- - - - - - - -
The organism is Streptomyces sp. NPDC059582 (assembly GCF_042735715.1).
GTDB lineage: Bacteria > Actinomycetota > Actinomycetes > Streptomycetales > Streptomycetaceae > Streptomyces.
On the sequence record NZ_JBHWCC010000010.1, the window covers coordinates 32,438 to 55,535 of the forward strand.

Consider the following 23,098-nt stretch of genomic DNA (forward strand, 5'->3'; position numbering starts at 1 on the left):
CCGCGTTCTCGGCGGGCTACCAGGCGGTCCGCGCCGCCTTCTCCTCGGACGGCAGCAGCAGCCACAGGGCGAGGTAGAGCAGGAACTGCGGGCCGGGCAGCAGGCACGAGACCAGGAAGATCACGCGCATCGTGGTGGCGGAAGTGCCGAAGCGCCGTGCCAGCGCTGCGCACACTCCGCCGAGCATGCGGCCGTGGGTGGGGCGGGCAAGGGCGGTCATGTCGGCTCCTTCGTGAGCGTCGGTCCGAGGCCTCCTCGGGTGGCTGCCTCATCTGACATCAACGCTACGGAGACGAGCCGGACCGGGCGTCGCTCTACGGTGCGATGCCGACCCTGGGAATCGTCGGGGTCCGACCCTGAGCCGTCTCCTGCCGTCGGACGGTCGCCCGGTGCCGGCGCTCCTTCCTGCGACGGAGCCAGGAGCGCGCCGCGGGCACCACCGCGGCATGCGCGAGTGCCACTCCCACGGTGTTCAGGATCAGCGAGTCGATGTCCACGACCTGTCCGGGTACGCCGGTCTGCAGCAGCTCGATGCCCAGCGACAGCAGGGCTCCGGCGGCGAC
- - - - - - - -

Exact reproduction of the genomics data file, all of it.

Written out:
The organism is Streptomyces sp. NPDC059582 (assembly GCF_042735715.1).
GTDB lineage: Bacteria > Actinomycetota > Actinomycetes > Streptomycetales > Streptomycetaceae > Streptomyces.
On the sequence record NZ_JBHWCC010000010.1, the window covers coordinates 32,438 to 55,535 of the forward strand.

Consider the following 23,098-nt stretch of genomic DNA (forward strand, 5'->3'; position numbering starts at 1 on the left):
CCGCGTTCTCGGCGGGCTACCAGGCGGTCCGCGCCGCCTTCTCCTCGGACGGCAGCAGCAGCCACAGGGCGAGGTAGAGCAGGAACTGCGGGCCGGGCAGCAGGCACGAGACCAGGAAGATCACGCGCATCGTGGTGGCGGAAGTGCCGAAGCGCCGTGCCAGCGCTGCGCACACTCCGCCGAGCATGCGGCCGTGGGTGGGGCGGGCAAGGGCGGTCATGTCGGCTCCTTCGTGAGCGTCGGTCCGAGGCCTCCTCGGGTGGCTGCCTCATCTGACATCAACGCTACGGAGACGAGCCGGACCGGGCGTCGCTCTACGGTGCGATGCCGACCCTGGGAATCGTCGGGGTCCGACCCTGAGCCGTCTCCTGCCGTCGGACGGTCGCCCGGTGCCGGCGCTCCTTCCTGCGACGGAGCCAGGAGCGCGCCGCGGGCACCACCGCGGCATGCGCGAGTGCCACTCCCACGGTGTTCAGGATCAGCGAGTCGATGTCCACGACCTGTCCGGGTACGCCGGTCTGCAGCAGCTCGATGCCCAGCGACAGCAGGGCTCCGGCGGCGAC